John Le Mesurier’s recent article in On Line Opinion, "The Creeping Menace", re-hashes the alarmism about rising sea levels. Much has happened, however, since Al Gore scared the world with visions of metre high seas flooding New York.
First, there is still no proof the Earth is experiencing “dangerous” warming. Temperatures have levelled off since 1998. Many measuring locations are also located in unsuitable areas. Furthermore, the methodologies of averaging temperature are inconsistent and full of problems. This is why “Global Warming” was replaced as a slogan by “Climate Change” (nobody denies that climate changes), and more recently by “Climate Disruption” (which is impossible define or prove).
Second, the increased temperature is supposed to increase sea level mainly by melting the ice-caps, which is impossible. Thermal expansion of the oceans seems to be of little consequence at present because the satellite measurements show the oceans are cooling. Le Mesurier gilds his picture with a few asides on “extreme climatic events” in general and hurricanes in particular. Recent studies, however, show no increase in hurricane activity in the last 40 years.
With regard to sea level, I have come to the view the IPCC and Australian Bureau of Meteorology, run by CSIRO, are unreliable sources of data after critically assessing their statements on this subject for some time. Direct studies of sea level are showing only small rises. You can see the sea level data for yourself for the United States and a few other countries here. Most stations show a rise of sea level of about 2mm per year, but note the considerable variation even within a single state.
Models depend on what is put into them. For example, a 2009 report by the CSIRO for the Victorian Government’s Future Coasts Program on The Effect of Climate Change on Extreme Sea Levels in Port Phillip Bay based its model on temperature projections to 2100 of up to 6.4 degrees. That is the most extreme, fuel intensive, scenario of the IPCC and implies unbelievable CO2 concentration levels in 2100 of approximately 1550 parts per million (expressed in CO2 equivalent). Usage of all known fossil fuel reserves would only achieve half of this and continuation of the current rate of increase in concentration levels would result in only 550ppm by 2100.
In terms of sea levels, the result is a CSIRO predicted rise for Port Phillip Bay by 2100 of 82cm and, with the help of the Bureau of Meteorology, an increase due to wind to 98cm. That is not only well above even the top level projected by the latest IPCC report but is also well above any projections from the last 20 to 100 years.
Two favourites of sea level alarmists are Tuvalu and the Maldives. Sea level measurements for Tuvalu (and 10 other stations) between 1992 and 2006 are available on Fig. 13 on the Australian Bureau of Meteorology website (PDF 1.97MB). For about the past eight years the sea level seems to be virtually constant. Vincent Gray has reviewed the evidence and finds virtually stable sea levels in the South West Pacific, and he also discusses how the data have been manipulated to suggest rising sea level.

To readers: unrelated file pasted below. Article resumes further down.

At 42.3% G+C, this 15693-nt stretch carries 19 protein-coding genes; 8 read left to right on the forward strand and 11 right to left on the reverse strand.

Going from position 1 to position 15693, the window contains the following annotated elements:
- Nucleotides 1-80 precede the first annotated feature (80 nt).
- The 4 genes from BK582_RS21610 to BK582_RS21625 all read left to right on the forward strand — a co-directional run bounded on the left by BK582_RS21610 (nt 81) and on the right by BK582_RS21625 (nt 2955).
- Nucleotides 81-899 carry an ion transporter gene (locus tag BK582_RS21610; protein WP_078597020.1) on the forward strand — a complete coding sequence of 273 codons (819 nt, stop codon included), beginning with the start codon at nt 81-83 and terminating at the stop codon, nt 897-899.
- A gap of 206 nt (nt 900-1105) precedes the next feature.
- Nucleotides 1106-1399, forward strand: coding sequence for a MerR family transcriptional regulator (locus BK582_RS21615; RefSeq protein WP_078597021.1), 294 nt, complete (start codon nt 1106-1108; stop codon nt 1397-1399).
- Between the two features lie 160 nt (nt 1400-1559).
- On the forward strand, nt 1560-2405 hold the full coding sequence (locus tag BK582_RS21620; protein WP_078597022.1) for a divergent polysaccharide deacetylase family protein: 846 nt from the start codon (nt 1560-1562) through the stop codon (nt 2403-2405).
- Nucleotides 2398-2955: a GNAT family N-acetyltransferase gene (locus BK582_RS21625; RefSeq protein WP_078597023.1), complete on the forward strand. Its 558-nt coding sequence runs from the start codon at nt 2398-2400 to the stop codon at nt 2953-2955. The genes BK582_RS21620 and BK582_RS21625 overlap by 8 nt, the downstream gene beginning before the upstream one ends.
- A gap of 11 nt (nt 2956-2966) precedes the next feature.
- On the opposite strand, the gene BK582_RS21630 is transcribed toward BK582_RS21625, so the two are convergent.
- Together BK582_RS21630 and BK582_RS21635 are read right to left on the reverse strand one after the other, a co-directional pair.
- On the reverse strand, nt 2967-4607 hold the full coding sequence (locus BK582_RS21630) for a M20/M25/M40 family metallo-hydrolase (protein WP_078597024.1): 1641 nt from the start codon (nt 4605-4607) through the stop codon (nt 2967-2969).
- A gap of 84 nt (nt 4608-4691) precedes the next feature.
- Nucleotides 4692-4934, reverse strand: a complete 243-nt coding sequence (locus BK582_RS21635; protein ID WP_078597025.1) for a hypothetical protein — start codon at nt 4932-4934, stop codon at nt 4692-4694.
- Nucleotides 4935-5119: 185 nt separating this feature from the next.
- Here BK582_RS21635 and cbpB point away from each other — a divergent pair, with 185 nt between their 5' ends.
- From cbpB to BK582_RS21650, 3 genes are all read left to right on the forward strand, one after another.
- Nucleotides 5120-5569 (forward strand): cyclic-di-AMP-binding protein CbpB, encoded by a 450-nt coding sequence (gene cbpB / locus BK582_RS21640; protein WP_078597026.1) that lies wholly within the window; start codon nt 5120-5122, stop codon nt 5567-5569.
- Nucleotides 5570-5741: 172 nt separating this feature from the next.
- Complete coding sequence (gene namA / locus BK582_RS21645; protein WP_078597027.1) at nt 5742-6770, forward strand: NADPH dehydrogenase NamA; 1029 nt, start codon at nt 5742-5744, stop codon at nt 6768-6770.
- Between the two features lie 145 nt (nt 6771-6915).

Sea level in the Maldives was studied in enormous detail by the doyen of sea level scientists, Niklas Axel-Mörner. His team determined the sea level curve over the past 5,000 years based on evidence of morphology, stratigraphy, biology and archaeology supported by extensive C14 dating, and found that “All over the Maldives there is evidence of a sub-recent sea level some 20cm higher than the present one. In the 1970s, sea level fell to its present position.” (My italics.)
Incidentally a recent study of coral islands in the Pacific by Webb and Kench showed the islands are actually growing larger despite any possible sea level rise.
Holland is very low and would be particularly vulnerable to any large rise of sea level. It is also a world leader in coastal study and engineering, and the Dutch are not alarmed. In the December 11, 2008, issue of NRC/Handelsblad (Rotterdam’s counterpart to The Australian or The Age) Wilco Hazeleger, a senior scientist in the global climate research group at the Royal Netherlands Meteorological Institute wrote:
In the past century the sea level has risen twenty centimetres. There is no evidence for accelerated sea-level rise. It is my opinion that there is no need for drastic measures. Fortunately, the time rate of climate change is slow compared to the life span of the defense structures along our coast. There is enough time for adaptation.
What about the alleged cause of most of the scary sea level rise - the melting of ice-caps? This idea of rapid loss of ice is based on the concept of an ice sheet sliding down an inclined plane on a base lubricated by meltwater, which is itself increasing because of global warming.
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